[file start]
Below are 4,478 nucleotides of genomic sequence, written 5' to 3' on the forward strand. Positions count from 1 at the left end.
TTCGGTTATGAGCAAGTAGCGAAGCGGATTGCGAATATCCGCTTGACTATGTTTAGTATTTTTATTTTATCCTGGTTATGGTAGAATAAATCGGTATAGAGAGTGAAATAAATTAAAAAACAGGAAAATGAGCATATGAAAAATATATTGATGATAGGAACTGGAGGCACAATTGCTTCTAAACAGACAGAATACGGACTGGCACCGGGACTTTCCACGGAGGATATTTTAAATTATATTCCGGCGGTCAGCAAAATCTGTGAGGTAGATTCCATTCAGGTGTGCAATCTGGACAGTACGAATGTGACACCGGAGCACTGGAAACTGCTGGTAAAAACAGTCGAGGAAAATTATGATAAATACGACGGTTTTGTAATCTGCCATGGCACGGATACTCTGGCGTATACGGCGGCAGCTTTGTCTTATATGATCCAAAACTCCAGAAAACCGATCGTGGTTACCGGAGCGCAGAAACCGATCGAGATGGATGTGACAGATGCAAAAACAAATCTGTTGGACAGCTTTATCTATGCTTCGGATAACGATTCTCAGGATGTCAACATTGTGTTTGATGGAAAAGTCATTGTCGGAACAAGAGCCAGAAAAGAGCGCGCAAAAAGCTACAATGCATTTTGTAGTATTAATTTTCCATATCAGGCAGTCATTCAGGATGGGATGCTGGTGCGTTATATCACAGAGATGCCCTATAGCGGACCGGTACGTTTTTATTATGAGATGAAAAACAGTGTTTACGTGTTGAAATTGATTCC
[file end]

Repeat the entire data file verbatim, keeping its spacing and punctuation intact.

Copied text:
Below are 4,478 nucleotides of genomic sequence, written 5' to 3' on the forward strand. Positions count from 1 at the left end.
TTCGGTTATGAGCAAGTAGCGAAGCGGATTGCGAATATCCGCTTGACTATGTTTAGTATTTTTATTTTATCCTGGTTATGGTAGAATAAATCGGTATAGAGAGTGAAATAAATTAAAAAACAGGAAAATGAGCATATGAAAAATATATTGATGATAGGAACTGGAGGCACAATTGCTTCTAAACAGACAGAATACGGACTGGCACCGGGACTTTCCACGGAGGATATTTTAAATTATATTCCGGCGGTCAGCAAAATCTGTGAGGTAGATTCCATTCAGGTGTGCAATCTGGACAGTACGAATGTGACACCGGAGCACTGGAAACTGCTGGTAAAAACAGTCGAGGAAAATTATGATAAATACGACGGTTTTGTAATCTGCCATGGCACGGATACTCTGGCGTATACGGCGGCAGCTTTGTCTTATATGATCCAAAACTCCAGAAAACCGATCGTGGTTACCGGAGCGCAGAAACCGATCGAGATGGATGTGACAGATGCAAAAACAAATCTGTTGGACAGCTTTATCTATGCTTCGGATAACGATTCTCAGGATGTCAACATTGTGTTTGATGGAAAAGTCATTGTCGGAACAAGAGCCAGAAAAGAGCGCGCAAAAAGCTACAATGCATTTTGTAGTATTAATTTTCCATATCAGGCAGTCATTCAGGATGGGATGCTGGTGCGTTATATCACAGAGATGCCCTATAGCGGACCGGTACGTTTTTATTATGAGATGAAAAACAGTGTTTACGTGTTGAAATTGATTCC